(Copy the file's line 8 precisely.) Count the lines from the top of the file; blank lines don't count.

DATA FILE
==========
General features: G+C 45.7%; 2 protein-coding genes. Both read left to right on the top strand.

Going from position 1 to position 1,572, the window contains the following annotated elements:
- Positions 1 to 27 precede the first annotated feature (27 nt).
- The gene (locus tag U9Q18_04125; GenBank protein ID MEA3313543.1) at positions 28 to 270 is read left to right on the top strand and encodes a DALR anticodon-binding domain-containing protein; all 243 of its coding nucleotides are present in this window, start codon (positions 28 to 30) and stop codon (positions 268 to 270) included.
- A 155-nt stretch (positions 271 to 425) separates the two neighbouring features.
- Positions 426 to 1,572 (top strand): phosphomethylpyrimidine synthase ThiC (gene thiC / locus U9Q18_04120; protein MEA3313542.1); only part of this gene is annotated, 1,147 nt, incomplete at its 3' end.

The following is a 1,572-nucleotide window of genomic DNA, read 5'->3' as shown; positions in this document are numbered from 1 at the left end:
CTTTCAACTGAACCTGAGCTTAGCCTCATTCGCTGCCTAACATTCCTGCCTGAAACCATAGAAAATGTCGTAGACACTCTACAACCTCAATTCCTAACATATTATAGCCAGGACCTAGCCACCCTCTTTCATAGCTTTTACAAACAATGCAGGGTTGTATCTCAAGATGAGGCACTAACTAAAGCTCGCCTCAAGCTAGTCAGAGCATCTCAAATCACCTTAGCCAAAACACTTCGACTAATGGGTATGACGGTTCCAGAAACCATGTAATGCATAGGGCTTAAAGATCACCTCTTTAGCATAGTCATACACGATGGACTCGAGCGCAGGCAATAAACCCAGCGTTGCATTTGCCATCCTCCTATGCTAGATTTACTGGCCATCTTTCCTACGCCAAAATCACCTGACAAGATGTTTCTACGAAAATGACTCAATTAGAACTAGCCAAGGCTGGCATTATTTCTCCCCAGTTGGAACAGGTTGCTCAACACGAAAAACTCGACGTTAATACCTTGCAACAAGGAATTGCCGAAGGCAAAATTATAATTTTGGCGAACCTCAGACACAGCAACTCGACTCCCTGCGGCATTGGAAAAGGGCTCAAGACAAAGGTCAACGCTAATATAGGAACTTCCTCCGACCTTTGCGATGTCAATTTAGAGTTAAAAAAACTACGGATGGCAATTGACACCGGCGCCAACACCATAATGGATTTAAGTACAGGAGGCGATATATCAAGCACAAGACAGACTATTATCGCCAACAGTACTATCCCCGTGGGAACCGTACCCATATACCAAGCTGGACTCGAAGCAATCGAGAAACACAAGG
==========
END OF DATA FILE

CTTTCAACTGAACCTGAGCTTAGCCTCATTCGCTGCCTAACATTCCTGCCTGAAACCATAGAAAATGTCGTAGACACTCTACAACCTCAATTCCTAACATATTATAGCCAGGACCTAGCCACCCTCTTTCATAGCTTTTACAAACAATGCAGGGTTGTATCTCAAGATGAGGCACTAACTAAAGCTCGCCTCAAGCTAGTCAGAGCATCTCAAATCACCTTAGCCAAAACACTTCGACTAATGGGTATGACGGTTCCAGAAACCATGTAATGCATAGGGCTTAAAGATCACCTCTTTAGCATAGTCATACACGATGGACTCGAGCGCAGGCAATAAACCCAGCGTTGCATTTGCCATCCTCCTATGCTAGATTTACTGGCCATCTTTCCTACGCCAAAATCACCTGACAAGATGTTTCTACGAAAATGACTCAATTAGAACTAGCCAAGGCTGGCATTATTTCTCCCCAGTTGGAACAGGTTGCTCAACACGAAAAACTCGACGTTAATACCTTGCAACAAGGAATTGCCGAAGGCAAAATTATAATTTTGGCGAACCTCAGACACAGCAACTCGACTCCCTGCGGCATTGGAAAAGGGCTCAAGACAAAGGTCAACGCTAATATAGGAACTTCCTCCGACCTTTGCGATGTCAATTTAGAGTTAAAAAAACTACGGATGGCAATTGACACCGGCGCCAACACCATAATGGATTTAAGTACAGGAGGCGATATATCAAGCACAAGACAGACTATTATCGCCAACAGTACTATCCCCGTGGGAACCGTACCCATATACCAAGCTGGACTCGAAGCAATCGAGAAACACAAGG